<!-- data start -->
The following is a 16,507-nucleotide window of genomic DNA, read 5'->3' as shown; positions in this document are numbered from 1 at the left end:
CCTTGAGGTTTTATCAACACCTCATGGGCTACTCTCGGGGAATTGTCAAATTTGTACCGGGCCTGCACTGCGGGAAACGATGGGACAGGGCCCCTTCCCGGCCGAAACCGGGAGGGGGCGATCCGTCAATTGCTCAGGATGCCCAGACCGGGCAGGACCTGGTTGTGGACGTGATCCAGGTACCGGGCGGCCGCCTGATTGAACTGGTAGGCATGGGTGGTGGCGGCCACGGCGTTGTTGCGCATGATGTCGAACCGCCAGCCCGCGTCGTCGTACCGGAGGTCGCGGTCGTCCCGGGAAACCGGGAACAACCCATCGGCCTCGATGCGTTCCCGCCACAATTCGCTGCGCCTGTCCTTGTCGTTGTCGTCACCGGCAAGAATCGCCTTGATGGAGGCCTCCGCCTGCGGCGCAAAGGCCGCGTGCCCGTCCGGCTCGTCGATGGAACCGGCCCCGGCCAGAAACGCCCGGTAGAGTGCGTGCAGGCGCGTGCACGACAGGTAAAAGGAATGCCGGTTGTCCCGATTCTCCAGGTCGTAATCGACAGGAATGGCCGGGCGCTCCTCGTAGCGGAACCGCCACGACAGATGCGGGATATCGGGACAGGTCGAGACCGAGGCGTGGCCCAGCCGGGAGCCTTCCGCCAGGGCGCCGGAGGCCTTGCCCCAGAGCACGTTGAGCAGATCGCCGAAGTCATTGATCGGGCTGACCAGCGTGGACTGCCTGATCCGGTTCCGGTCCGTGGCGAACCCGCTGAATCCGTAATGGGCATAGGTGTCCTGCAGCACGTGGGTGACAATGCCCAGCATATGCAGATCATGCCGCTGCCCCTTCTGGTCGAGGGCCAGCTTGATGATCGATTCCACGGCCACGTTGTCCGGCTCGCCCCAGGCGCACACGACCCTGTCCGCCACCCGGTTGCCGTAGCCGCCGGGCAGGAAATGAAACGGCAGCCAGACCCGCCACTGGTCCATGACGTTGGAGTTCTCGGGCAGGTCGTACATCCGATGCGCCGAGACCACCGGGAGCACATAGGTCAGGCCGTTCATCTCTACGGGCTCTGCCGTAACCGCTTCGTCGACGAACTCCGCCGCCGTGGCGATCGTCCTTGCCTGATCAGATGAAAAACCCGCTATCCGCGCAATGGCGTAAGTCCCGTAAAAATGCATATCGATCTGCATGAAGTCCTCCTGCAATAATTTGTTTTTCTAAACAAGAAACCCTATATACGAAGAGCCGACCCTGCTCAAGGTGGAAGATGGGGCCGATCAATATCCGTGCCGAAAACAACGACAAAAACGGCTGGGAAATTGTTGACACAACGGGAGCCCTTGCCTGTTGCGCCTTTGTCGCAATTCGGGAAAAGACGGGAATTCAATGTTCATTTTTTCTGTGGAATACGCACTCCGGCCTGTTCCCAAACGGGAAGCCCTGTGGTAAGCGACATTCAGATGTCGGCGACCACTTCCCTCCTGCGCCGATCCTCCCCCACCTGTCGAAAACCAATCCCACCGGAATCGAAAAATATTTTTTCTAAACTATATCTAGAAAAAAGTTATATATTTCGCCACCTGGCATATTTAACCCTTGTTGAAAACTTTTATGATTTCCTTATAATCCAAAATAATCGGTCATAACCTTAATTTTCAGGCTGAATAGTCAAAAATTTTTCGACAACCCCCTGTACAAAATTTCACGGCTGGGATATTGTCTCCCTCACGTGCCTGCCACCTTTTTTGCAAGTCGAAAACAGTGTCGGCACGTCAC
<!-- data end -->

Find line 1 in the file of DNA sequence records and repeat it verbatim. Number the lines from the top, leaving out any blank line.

The following is a 16,507-nucleotide window of genomic DNA, read 5'->3' as shown; positions in this document are numbered from 1 at the left end: